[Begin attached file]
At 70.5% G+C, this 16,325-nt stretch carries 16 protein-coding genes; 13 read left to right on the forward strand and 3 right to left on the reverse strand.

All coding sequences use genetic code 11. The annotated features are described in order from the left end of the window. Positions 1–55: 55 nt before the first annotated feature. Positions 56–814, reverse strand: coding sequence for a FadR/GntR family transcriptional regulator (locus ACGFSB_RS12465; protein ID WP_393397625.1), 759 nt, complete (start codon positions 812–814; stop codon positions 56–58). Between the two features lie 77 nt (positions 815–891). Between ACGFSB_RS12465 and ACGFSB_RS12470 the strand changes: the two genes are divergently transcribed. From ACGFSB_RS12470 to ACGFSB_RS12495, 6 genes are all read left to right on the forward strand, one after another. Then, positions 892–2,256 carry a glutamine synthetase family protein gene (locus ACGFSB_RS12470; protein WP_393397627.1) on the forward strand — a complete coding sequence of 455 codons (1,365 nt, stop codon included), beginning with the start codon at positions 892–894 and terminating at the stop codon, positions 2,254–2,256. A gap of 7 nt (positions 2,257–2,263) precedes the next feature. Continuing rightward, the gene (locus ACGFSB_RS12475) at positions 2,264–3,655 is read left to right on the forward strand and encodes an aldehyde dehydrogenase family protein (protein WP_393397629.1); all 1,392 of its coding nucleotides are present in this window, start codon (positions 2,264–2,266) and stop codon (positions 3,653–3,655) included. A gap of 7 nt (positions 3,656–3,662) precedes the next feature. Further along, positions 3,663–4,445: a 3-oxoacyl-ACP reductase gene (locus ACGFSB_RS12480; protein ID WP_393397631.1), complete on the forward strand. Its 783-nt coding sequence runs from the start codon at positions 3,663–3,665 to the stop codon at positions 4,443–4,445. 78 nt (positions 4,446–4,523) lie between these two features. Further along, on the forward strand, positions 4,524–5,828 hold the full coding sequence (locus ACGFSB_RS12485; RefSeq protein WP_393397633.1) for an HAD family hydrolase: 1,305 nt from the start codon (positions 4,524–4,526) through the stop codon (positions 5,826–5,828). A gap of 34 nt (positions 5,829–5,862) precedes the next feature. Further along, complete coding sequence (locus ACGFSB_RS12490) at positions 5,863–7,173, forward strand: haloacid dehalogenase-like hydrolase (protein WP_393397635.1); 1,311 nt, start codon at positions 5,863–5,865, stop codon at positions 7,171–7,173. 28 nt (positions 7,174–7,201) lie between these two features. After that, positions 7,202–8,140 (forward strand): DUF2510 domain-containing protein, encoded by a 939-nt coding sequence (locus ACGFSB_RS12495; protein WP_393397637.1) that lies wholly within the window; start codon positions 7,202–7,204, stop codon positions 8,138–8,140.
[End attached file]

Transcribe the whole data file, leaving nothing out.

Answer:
At 70.5% G+C, this 16,325-nt stretch carries 16 protein-coding genes; 13 read left to right on the forward strand and 3 right to left on the reverse strand.

All coding sequences use genetic code 11. The annotated features are described in order from the left end of the window. Positions 1–55: 55 nt before the first annotated feature. Positions 56–814, reverse strand: coding sequence for a FadR/GntR family transcriptional regulator (locus ACGFSB_RS12465; protein ID WP_393397625.1), 759 nt, complete (start codon positions 812–814; stop codon positions 56–58). Between the two features lie 77 nt (positions 815–891). Between ACGFSB_RS12465 and ACGFSB_RS12470 the strand changes: the two genes are divergently transcribed. From ACGFSB_RS12470 to ACGFSB_RS12495, 6 genes are all read left to right on the forward strand, one after another. Then, positions 892–2,256 carry a glutamine synthetase family protein gene (locus ACGFSB_RS12470; protein WP_393397627.1) on the forward strand — a complete coding sequence of 455 codons (1,365 nt, stop codon included), beginning with the start codon at positions 892–894 and terminating at the stop codon, positions 2,254–2,256. A gap of 7 nt (positions 2,257–2,263) precedes the next feature. Continuing rightward, the gene (locus ACGFSB_RS12475) at positions 2,264–3,655 is read left to right on the forward strand and encodes an aldehyde dehydrogenase family protein (protein WP_393397629.1); all 1,392 of its coding nucleotides are present in this window, start codon (positions 2,264–2,266) and stop codon (positions 3,653–3,655) included. A gap of 7 nt (positions 3,656–3,662) precedes the next feature. Further along, positions 3,663–4,445: a 3-oxoacyl-ACP reductase gene (locus ACGFSB_RS12480; protein ID WP_393397631.1), complete on the forward strand. Its 783-nt coding sequence runs from the start codon at positions 3,663–3,665 to the stop codon at positions 4,443–4,445. 78 nt (positions 4,446–4,523) lie between these two features. Further along, on the forward strand, positions 4,524–5,828 hold the full coding sequence (locus ACGFSB_RS12485; RefSeq protein WP_393397633.1) for an HAD family hydrolase: 1,305 nt from the start codon (positions 4,524–4,526) through the stop codon (positions 5,826–5,828). A gap of 34 nt (positions 5,829–5,862) precedes the next feature. Further along, complete coding sequence (locus ACGFSB_RS12490) at positions 5,863–7,173, forward strand: haloacid dehalogenase-like hydrolase (protein WP_393397635.1); 1,311 nt, start codon at positions 5,863–5,865, stop codon at positions 7,171–7,173. 28 nt (positions 7,174–7,201) lie between these two features. After that, positions 7,202–8,140 (forward strand): DUF2510 domain-containing protein, encoded by a 939-nt coding sequence (locus ACGFSB_RS12495; protein WP_393397637.1) that lies wholly within the window; start codon positions 7,202–7,204, stop codon positions 8,138–8,140.